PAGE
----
I wish I had used a ruler so everything wasn’t so haphazard looking and I wish I had given this a title somewhere.  Also, I can’t believe I didn’t fill that last panel but I misread my thumbnails and realized too late that I didn’t actually have an eighth, so I just stopped.  Lazy. I wish that I had done the fifth panel from a higher perspective, so it actually looks like he’s trying to force the dog into the bath, and I would have reworked the dogs expression.  He looks happy instead of terrified.

Final Thoughts
I really enjoyed drawing this little comic, but I feel like it’s lacking in some very serious ways.  It’s really sloppy, my craft is horrendous, and I should have allocated more action to the middle of some panels.  I need to work on my perspective, it should have been longer, at least eight panels, and… I don’t know.  I’m pleased with the idea behind this strip, but it needs a lot of work.  I’d love to hear what you guys think about the strip though.  What needs work?  What do you like?  What would you have done differently?  Let me know!

The Changing Face of Comics Editorial – Connecting the Dots

I’ve been talking to some great creators about their editorial practices and I’m noticing some common threads throughout.  Everyone has seemed to note that editors do the typical editing stuff.  They do the spell check, they make sure the art and characterization are consistent, all of that jazz.

I don’t want to talk about everything here but one of the main things that I’m interested in, “Who does the editing when their isn’t an ‘official’ editor on the project?”  Answers ranged from personal editorial (which I think all creators, writers, artists do on some level) to wrangling in moms, fiancees, friends, and dedicated readers.  Right now it seems like almost anyone can fill the role of editor in some capacity.

I’m also very interested in what people think of editors.  Are they necessary?  Do they help?  How might they help?  I may also have to rewrite some of my questions to reflect this…  Crud.  Anyway, I’m loving the feedback I’m getting here and everyone has been really helpful with their input.  I’m learning more about comics editorial every day!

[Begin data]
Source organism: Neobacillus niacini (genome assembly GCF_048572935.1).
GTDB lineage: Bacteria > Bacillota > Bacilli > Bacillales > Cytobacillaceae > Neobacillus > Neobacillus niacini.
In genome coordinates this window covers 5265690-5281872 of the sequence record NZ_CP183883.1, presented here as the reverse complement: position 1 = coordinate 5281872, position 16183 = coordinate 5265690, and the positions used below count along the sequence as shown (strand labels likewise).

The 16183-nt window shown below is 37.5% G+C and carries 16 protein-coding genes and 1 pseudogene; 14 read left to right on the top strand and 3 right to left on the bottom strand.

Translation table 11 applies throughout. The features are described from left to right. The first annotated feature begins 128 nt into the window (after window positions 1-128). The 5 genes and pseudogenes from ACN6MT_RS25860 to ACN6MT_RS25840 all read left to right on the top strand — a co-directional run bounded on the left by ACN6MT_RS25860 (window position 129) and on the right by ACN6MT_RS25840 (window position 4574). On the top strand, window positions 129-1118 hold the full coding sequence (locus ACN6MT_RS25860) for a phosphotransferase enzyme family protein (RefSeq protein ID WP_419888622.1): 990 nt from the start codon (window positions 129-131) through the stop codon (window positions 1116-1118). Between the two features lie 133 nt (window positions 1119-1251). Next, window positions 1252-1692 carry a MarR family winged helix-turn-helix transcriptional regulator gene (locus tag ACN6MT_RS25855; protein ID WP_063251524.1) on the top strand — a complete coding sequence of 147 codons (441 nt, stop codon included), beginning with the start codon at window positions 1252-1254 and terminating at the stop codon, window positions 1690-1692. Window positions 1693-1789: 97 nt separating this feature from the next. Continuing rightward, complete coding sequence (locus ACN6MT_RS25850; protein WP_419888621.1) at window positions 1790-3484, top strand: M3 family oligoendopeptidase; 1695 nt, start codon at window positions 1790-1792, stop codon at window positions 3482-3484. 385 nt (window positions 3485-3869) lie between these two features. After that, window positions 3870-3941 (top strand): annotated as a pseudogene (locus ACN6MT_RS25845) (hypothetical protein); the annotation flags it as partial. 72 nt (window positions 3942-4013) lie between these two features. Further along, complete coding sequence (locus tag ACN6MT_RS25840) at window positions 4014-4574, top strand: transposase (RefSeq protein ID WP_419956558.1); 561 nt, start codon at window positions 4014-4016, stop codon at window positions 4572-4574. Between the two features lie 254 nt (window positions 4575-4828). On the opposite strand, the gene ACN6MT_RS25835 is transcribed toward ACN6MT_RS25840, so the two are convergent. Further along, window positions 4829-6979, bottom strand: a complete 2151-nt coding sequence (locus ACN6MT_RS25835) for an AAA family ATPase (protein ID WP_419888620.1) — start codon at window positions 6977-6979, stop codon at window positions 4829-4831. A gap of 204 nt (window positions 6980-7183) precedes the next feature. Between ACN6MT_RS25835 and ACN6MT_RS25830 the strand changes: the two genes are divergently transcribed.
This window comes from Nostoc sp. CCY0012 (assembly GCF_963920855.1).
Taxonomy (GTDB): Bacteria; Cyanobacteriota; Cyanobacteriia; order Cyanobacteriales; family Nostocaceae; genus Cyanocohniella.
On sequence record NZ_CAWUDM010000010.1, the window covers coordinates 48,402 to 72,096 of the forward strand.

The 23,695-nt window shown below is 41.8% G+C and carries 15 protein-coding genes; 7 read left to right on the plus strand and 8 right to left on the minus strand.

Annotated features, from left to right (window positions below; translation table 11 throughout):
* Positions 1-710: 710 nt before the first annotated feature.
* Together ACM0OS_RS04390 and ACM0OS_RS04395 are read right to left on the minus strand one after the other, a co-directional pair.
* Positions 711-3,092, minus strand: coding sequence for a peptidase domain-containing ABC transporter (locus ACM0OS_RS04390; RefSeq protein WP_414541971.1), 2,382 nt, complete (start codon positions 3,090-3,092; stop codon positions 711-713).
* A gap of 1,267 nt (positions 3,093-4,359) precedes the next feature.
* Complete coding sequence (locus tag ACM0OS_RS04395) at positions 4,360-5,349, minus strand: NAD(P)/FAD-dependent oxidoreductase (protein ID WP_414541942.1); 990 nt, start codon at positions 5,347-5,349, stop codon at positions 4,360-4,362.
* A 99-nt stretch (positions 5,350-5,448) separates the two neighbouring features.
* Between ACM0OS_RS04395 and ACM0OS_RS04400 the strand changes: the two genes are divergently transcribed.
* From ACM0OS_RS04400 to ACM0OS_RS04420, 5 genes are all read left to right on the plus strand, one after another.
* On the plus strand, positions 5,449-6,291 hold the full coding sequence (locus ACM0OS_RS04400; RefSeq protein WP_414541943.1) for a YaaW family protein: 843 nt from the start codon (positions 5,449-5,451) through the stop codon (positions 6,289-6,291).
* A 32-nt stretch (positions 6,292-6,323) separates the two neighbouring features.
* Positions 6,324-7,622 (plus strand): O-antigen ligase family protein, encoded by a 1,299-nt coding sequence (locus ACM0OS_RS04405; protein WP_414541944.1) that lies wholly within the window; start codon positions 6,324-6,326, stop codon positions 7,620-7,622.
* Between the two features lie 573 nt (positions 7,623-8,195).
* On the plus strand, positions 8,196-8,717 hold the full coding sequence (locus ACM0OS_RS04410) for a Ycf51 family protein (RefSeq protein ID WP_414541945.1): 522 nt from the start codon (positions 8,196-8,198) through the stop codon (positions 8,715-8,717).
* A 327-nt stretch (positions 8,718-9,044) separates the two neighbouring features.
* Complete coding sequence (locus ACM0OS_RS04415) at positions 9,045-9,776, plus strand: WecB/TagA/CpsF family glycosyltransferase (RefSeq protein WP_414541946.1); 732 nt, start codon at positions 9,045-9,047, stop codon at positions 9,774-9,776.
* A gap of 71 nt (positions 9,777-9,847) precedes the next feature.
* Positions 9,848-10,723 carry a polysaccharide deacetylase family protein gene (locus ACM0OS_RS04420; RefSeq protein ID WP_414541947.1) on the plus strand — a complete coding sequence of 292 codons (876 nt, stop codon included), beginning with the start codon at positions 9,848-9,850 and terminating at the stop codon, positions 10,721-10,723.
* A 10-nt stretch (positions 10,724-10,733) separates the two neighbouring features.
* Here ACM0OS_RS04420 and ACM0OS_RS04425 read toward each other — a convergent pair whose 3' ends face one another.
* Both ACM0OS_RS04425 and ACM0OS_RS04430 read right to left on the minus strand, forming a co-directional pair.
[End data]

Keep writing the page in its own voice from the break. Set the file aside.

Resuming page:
Unlimited Highlights – Norman Osborn

Just when you thought you had heard the end of Norman Osborn…  I mean this guy declared war on Asgard!Unlimited Highlights: Norman Osborn

This guy is back for more madness, plaguing the Avengers and starting shenanigans at every freaking turn.  He’s such a jerk.  Anyway, these 5 comics spotlight some of the most horrendous deeds in ol’ Normy’s life.  Dig in!

The Changing Face of Comics Editorial – What Does an Editor do?

Before I start asking my fancy comic book friends about about what they think an editor is, maybe I should try to tease out what I think an editor is and does?  I think this will provide a sort of baseline for the insight I gain through my my interviews.

Alright, so most importantly the editor is the King of Clarity, or the Queen of Clarity if you so choose.  Their chief job is to make sure that a comic is readable, cover to cover.  Are the panels clear?  Do the word balloons say what they need to say?  Is everything drawn consistently?

OK, so if I wanted to break that down I could say: Panel Composition, Artistic Consistency…  And I’m totally forgetting the written element, the narrative.  Does the story make sense?  Do the things that people say sounds like the things people say?  Then I suppose it comes down to brass tacks.  Spelling, punctuation, standard editorial madness.

But then I think there’s a whole ‘nother level to editorial that I’ve never even glimpsed, sort of the managerial, project management style duties.  I feel as though this sort of thing only really happens when a book is making a bit of money and publishers want to make sure everything runs smoothly.

Ok, so as we can see through my rambling that I have a murky idea of who an editor is and what he or she does.  They’re the Kings and Queens of Clarity, they’re project managers, text editors, and art critics.  Now I just need to start talking to creators!